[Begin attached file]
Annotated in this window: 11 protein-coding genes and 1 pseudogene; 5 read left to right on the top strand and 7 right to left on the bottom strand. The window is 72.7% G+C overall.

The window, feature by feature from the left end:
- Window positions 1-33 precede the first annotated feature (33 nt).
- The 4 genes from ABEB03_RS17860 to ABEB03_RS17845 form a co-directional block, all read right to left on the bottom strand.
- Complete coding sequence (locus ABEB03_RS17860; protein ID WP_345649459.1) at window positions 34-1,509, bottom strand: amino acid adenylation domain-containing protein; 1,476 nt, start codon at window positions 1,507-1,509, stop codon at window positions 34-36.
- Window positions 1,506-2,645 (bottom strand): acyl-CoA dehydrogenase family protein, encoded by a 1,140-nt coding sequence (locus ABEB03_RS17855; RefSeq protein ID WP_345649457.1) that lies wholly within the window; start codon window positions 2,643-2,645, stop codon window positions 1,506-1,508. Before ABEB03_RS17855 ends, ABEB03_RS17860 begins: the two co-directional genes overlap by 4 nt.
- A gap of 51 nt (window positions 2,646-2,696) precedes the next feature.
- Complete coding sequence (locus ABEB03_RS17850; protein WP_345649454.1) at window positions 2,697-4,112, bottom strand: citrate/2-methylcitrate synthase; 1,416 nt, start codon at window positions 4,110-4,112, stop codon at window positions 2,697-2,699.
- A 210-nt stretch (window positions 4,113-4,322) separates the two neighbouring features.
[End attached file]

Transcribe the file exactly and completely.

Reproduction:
Annotated in this window: 11 protein-coding genes and 1 pseudogene; 5 read left to right on the top strand and 7 right to left on the bottom strand. The window is 72.7% G+C overall.

The window, feature by feature from the left end:
- Window positions 1-33 precede the first annotated feature (33 nt).
- The 4 genes from ABEB03_RS17860 to ABEB03_RS17845 form a co-directional block, all read right to left on the bottom strand.
- Complete coding sequence (locus ABEB03_RS17860; protein ID WP_345649459.1) at window positions 34-1,509, bottom strand: amino acid adenylation domain-containing protein; 1,476 nt, start codon at window positions 1,507-1,509, stop codon at window positions 34-36.
- Window positions 1,506-2,645 (bottom strand): acyl-CoA dehydrogenase family protein, encoded by a 1,140-nt coding sequence (locus ABEB03_RS17855; RefSeq protein ID WP_345649457.1) that lies wholly within the window; start codon window positions 2,643-2,645, stop codon window positions 1,506-1,508. Before ABEB03_RS17855 ends, ABEB03_RS17860 begins: the two co-directional genes overlap by 4 nt.
- A gap of 51 nt (window positions 2,646-2,696) precedes the next feature.
- Complete coding sequence (locus ABEB03_RS17850; protein WP_345649454.1) at window positions 2,697-4,112, bottom strand: citrate/2-methylcitrate synthase; 1,416 nt, start codon at window positions 4,110-4,112, stop codon at window positions 2,697-2,699.
- A 210-nt stretch (window positions 4,113-4,322) separates the two neighbouring features.